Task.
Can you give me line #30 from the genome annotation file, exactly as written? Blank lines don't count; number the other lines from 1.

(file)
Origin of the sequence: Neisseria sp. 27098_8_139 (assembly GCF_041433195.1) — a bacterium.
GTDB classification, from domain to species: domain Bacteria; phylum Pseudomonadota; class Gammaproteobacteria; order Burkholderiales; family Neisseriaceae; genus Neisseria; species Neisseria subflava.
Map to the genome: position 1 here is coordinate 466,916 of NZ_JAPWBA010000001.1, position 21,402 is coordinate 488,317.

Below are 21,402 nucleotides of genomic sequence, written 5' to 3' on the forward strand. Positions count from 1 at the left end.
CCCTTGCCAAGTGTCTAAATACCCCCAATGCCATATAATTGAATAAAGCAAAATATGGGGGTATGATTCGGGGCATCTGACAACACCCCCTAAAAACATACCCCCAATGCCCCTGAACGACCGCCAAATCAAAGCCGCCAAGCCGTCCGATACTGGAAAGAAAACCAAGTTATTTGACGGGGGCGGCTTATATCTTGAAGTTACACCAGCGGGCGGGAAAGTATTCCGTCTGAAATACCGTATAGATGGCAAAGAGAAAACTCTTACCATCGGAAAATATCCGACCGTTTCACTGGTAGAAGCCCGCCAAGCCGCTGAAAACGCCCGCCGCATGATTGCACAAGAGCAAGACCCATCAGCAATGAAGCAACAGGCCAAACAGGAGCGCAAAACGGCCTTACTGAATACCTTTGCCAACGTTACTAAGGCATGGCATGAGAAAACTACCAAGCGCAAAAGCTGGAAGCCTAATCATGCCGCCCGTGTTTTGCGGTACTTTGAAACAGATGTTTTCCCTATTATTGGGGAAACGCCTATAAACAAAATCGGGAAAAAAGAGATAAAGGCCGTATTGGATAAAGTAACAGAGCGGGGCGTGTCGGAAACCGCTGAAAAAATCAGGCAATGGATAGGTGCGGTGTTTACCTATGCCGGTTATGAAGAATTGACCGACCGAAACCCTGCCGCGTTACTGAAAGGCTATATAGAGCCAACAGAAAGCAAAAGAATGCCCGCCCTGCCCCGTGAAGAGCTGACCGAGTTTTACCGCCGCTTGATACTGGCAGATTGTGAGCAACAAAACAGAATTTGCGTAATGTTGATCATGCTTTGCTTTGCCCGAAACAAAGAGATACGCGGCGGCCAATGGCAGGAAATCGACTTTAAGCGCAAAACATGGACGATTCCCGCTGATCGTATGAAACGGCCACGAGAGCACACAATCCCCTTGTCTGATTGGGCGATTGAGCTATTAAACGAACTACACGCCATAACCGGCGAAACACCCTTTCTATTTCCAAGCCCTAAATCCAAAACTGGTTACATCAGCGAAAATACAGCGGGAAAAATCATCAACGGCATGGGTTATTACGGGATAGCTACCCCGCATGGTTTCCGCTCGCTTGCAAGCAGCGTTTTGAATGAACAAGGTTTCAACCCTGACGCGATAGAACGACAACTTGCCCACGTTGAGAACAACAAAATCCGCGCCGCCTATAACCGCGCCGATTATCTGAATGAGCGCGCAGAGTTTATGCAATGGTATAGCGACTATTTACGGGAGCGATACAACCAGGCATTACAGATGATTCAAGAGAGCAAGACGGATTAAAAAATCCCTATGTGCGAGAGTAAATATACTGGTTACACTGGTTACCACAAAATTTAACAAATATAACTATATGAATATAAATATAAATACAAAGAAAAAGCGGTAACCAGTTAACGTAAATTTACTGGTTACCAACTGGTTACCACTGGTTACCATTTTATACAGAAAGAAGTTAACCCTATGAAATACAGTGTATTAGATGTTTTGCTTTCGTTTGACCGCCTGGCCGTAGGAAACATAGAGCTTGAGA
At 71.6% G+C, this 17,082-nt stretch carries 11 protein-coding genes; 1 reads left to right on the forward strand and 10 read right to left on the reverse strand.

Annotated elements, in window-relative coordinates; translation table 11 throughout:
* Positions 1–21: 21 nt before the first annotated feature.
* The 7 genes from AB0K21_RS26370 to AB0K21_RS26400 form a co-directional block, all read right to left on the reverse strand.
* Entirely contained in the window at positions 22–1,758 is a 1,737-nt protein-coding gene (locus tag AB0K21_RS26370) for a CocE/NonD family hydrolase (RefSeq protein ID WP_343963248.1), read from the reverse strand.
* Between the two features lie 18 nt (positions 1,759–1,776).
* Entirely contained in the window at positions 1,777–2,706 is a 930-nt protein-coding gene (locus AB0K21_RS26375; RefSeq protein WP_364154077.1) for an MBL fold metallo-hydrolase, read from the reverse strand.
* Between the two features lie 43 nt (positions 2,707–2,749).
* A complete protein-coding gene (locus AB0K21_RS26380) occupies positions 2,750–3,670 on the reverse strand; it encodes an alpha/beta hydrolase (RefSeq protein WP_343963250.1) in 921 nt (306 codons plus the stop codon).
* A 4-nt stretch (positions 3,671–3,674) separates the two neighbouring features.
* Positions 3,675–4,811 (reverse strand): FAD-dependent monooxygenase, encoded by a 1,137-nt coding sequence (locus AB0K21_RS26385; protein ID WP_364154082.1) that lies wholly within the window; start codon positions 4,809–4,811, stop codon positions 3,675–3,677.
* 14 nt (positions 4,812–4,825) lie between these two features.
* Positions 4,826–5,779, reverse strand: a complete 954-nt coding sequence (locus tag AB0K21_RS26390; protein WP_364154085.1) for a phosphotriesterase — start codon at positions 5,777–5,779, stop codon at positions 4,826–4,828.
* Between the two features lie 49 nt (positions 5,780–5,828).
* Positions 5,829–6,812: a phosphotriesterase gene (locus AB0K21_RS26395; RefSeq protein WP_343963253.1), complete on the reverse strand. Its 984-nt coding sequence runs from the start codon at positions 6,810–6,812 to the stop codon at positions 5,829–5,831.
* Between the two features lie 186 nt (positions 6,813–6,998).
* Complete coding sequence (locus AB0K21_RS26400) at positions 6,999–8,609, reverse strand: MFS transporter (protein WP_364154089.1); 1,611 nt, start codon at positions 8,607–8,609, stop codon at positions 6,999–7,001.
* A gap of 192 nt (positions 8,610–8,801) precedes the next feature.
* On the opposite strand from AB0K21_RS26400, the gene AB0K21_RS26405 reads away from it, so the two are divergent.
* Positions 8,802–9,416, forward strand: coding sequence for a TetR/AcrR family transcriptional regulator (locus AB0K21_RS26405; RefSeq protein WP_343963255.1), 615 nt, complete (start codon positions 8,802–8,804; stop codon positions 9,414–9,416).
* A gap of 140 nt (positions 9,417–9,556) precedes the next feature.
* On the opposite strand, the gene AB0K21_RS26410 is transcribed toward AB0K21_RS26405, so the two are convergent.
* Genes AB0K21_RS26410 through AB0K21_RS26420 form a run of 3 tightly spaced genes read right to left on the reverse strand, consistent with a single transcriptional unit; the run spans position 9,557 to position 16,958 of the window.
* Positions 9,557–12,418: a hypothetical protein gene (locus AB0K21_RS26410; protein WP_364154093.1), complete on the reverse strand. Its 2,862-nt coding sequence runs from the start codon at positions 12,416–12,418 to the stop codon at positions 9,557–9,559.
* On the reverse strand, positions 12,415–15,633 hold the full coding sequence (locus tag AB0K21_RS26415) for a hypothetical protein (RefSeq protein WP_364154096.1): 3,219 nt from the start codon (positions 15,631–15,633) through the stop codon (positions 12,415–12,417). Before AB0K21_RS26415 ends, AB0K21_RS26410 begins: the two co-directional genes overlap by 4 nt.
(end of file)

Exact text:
* On the reverse strand, positions 12,415–15,633 hold the full coding sequence (locus tag AB0K21_RS26415) for a hypothetical protein (RefSeq protein WP_364154096.1): 3,219 nt from the start codon (positions 15,631–15,633) through the stop codon (positions 12,415–12,417). Before AB0K21_RS26415 ends, AB0K21_RS26410 begins: the two co-directional genes overlap by 4 nt.